Australian Open 2020: Sofia Kenin has bounced her way to the semifinals, but could do more damage with her frenetic energy
Sofia Kenin did a good job of digging out Ons Jabeur’s slices and volleys, and if she can do that against Ashleigh Barty too, she will have at least one box ticked in her bid to spoil the Aussie party
Kenin had only once before reached the fourth round of a Slam; her mile-a-minute intensity seemed to rob her of the composure needed to stay in high-stakes matches
The only time she had gone reasonably deep at a Slam before this – Roland Garros last year – she failed to stay in the moment and ended up getting bageled in the deciding set
Jabeur is known for her clever changes of pace and ability to throw her opponents off-balance with a variety of different spins, which seemed like the perfect antidote to Kenin's metronomic game
When you watch Sofia Kenin bounce around the court, looking as though she would rather be on a 100m track than a tennis court, you feel like reaching out to her and asking her to calm down. Kenin is possibly the most nervously energetic player on the tour right now, and when she misses a groundstroke it almost seems inevitable.
Which is why it is so amazing that Kenin doesn’t miss for vast stretches of time. Her flat drives off either wing seem like they are being generated by a ball machine, with the only disruption in consistency coming in the form of the scream of delight or cry of anguish.
Kenin showed both of those things – consistency and emotions – in a 6-4, 6-4 win over Ons Jabeur that was tougher than the scoreline suggests. She is now into the first Slam semifinal of her career, and nobody can accuse her of not working for it.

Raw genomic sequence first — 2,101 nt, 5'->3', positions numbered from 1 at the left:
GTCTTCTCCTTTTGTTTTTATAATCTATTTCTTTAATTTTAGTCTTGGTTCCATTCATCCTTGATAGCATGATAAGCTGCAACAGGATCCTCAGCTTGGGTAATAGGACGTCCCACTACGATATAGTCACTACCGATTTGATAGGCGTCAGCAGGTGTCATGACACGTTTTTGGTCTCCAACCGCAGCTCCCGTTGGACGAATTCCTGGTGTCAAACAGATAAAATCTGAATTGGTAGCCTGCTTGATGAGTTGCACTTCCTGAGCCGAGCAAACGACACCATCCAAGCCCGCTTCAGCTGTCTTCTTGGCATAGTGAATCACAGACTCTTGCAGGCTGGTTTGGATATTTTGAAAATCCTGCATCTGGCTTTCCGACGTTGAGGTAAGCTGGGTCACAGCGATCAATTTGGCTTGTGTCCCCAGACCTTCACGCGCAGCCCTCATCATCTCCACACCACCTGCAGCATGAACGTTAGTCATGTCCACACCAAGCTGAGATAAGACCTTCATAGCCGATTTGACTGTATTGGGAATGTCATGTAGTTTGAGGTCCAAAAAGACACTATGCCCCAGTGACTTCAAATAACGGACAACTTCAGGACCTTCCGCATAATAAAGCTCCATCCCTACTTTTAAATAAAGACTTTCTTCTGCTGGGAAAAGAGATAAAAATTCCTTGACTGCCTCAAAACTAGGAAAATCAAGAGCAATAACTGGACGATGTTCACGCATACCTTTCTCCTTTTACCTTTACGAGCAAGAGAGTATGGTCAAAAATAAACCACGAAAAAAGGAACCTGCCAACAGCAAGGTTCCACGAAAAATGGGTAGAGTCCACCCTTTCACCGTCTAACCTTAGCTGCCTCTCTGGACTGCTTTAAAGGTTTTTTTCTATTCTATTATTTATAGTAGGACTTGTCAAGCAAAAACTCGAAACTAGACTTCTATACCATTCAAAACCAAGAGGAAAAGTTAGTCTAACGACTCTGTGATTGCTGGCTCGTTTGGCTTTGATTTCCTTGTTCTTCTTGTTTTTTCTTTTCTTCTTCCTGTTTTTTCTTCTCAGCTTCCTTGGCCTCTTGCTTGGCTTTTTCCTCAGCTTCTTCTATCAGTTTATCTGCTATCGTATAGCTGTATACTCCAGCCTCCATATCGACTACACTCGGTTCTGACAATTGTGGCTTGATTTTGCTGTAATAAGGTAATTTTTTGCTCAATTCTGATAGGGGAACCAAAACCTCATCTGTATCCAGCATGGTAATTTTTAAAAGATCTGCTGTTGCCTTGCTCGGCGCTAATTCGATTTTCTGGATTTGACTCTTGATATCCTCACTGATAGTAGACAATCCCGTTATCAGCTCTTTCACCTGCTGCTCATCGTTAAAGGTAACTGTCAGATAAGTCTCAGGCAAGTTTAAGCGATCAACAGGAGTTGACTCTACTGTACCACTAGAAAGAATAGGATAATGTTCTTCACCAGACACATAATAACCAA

Considering the American’s tendency to be so hyperactive on the court, the challenge for her from the outset was to remain steady in the face of Jabeur’s bag of tricks. The Tunisian is known for her clever changes of pace and ability to throw her opponents off-balance with a variety of different spins, which seemed like the perfect antidote to her opponent’s metronomic game.
But Kenin was having none of it, and she sent down a marker early in the match by taking her returns on the rise and robbing Jabeur of time. The 21-year-old went up a break at 2-1, and even though Jabeur got it back soon, it was clear that Kenin was not going to be intimidated by the novelty factory – either of her opponent, or of the stage.
The quarterfinal itself was also a first for her. In fact, Kenin had only once before reached the fourth round of a Slam; her mile-a-minute intensity seemed to rob her of the composure needed to stay in high-stakes matches. The only time she had gone reasonably deep at a Slam before this – Roland Garros last year – she failed to stay in the moment and ended up getting bageled in the deciding set.
What had worked for Kenin so well at the junior level – she was No. 2 in the world and a Slam runner-up – was working against her at the pro level. The top players often got her to collapse by slowing down the pace or drawing her forward, and up until last year it was hard to see how she would overcome that.
In that respect, it probably helped that Kenin didn’t have to face a single top 10 player on her way to the quarters. Her biggest test was Coco Gauff in the fourth round, and although Kenin did drop the first set there, she righted the ship soon enough and eventually overwhelmed the teenager with her weight of shot.